Prosecutors say a convicted Ponzi schemer operated a sophisticated oil and gas fraud from his federal prison cell in Jefferson County that earned him more than $700,000 in the two years before he escaped in late 2018.
Allen Todd May, who also goes by the name Alan May, was charged June 22 with 10 counts of wire fraud, seven counts of mail fraud and one count of escape — all federal charges. May, 57, could spend the rest of his life in prison if convicted.
But first, police will have to find him.
May has been on the lam since Dec. 21, 2018. He was six years into a 20-year prison sentence for mail fraud when, on that day, he stole a Bureau of Prisons work truck and drove off the grounds of the low-security Federal Correctional Institution – Englewood without anyone noticing, according to media reports. A day later, the federal government shut down and U.S. marshals couldn’t get new funding to search for May.
When funding was restored a month later, police determined he had rented a U-Haul along West Alameda soon after his escape, according to media reports. The prison truck was found near the U-Haul location and the U-Haul was found abandoned in Fort Worth, Tex.
In the two years before his successful flight from federal prison, May is accused of tricking four states into sending money to him and an alleged accomplice identified only as L.M.
When oil companies can’t find the people or businesses they owe royalties to, they turn those royalties over to state governments, which create online databases of the unclaimed money. May is accused of using those databases to find unclaimed royalties, creating companies with the same name as the companies that were owed the money, then collecting the money.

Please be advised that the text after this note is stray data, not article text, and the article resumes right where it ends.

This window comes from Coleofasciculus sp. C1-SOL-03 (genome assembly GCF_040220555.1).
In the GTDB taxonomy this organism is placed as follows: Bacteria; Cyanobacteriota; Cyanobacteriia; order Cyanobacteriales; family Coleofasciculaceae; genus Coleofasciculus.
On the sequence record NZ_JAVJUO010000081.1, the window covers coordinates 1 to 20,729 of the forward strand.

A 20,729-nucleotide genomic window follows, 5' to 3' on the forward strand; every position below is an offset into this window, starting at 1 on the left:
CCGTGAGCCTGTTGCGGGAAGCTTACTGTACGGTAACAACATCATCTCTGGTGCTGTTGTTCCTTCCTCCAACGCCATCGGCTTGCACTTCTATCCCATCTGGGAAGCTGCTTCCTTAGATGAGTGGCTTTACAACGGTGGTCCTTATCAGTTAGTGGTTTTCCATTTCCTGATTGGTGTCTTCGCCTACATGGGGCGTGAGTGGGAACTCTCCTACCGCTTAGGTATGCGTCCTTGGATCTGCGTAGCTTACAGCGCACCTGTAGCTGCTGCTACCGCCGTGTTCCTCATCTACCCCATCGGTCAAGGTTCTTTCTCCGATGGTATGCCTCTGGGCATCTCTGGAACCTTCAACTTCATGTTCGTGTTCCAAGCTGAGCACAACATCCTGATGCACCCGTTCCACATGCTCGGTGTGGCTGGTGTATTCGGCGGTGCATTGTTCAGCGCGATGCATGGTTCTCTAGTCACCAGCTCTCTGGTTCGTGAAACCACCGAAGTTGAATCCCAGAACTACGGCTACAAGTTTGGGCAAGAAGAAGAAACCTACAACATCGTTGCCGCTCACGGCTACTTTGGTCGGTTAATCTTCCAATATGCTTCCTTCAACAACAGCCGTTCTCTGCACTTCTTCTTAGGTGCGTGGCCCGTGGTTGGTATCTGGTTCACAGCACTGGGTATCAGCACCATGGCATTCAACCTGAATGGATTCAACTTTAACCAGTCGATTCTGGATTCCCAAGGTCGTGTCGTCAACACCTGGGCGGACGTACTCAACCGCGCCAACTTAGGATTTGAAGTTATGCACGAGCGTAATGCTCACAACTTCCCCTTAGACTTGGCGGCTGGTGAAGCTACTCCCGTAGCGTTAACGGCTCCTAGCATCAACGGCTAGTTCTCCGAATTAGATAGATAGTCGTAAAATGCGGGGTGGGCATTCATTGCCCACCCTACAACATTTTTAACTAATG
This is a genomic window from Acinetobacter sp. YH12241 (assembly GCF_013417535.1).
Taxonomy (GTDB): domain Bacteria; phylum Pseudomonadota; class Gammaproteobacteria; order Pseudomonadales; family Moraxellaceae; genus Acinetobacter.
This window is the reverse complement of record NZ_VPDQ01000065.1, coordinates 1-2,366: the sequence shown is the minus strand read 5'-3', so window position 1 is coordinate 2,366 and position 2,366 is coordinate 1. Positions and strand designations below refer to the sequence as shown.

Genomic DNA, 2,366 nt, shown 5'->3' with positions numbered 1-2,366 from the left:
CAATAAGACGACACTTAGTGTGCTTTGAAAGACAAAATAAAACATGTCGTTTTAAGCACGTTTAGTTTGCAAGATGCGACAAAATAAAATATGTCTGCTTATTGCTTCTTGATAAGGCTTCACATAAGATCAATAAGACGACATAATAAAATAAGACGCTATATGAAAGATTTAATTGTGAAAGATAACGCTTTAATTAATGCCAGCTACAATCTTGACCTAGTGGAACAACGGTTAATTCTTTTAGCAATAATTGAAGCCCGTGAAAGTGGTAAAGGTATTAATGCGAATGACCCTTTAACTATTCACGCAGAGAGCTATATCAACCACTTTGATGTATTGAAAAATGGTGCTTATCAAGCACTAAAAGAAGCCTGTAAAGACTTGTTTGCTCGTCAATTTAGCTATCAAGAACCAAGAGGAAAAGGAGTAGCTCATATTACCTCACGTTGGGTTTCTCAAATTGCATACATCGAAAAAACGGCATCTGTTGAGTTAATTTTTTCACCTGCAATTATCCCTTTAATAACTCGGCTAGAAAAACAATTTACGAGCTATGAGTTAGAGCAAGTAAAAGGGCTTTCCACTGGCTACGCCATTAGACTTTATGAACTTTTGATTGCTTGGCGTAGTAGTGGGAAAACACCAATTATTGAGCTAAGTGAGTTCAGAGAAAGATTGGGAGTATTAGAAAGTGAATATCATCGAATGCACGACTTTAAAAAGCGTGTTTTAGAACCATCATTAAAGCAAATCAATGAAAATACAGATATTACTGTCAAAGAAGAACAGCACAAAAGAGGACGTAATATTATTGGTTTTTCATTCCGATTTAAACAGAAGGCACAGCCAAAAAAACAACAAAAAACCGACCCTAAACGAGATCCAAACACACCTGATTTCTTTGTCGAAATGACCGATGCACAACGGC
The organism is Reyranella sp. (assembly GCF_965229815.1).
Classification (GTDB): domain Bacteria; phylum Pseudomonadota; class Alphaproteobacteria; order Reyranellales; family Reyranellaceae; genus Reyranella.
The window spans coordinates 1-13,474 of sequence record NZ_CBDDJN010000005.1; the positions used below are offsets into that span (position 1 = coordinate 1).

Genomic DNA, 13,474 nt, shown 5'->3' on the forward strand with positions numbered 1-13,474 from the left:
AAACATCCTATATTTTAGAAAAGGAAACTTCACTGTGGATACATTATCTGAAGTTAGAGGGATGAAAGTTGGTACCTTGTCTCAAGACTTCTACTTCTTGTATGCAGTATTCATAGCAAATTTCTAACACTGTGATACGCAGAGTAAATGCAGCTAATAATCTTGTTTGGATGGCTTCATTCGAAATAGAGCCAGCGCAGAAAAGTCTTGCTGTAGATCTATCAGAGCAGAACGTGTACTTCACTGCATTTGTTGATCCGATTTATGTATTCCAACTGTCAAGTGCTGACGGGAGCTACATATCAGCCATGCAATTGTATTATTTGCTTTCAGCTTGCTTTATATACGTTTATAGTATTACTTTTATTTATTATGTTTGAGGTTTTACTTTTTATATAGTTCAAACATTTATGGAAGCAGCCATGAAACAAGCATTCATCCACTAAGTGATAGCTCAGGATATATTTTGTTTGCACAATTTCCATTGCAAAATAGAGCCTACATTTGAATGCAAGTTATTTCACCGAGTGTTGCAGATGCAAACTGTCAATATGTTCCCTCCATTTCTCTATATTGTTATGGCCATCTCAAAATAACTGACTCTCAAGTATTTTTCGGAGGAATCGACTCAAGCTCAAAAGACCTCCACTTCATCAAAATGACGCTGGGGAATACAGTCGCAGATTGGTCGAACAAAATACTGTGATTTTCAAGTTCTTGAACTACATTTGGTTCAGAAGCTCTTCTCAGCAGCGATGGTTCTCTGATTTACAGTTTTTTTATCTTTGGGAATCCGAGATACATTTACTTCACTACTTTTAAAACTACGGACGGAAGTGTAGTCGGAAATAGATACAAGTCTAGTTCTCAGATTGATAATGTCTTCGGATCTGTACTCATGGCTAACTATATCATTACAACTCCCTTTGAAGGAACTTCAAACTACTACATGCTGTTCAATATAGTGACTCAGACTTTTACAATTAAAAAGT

The money was sent to bank accounts L.M. created for each of the phony businesses “and May gave L.M. directions about how, when and where to deposit those checks so that May would be able to spend the fraudulently obtained funds” from behind bars, according to the indictment.
Prosecutors allege that May boldly coordinated the scheme from inside the federal prison, giving L.M. instructions from prison phones, sending emails about how L.M. could deposit a $250,000 check, and filing phony claims with state agencies using prison mail.
Before May allegedly ran a fraudulent oil and gas scheme from prison, he was sent to prison for admittedly running a fraudulent oil and gas scheme.
May pleaded guilty to one count of mail fraud, a federal felony, in Texas in 2010 and was sentenced to 20 years in prison in 2012. He admitted to bilking investors out of $7 million by falsely claiming to owe prosperous energy leases, then selling interests in those nonexistent leases and paying old investors with money taken from new investors — a Ponzi scheme.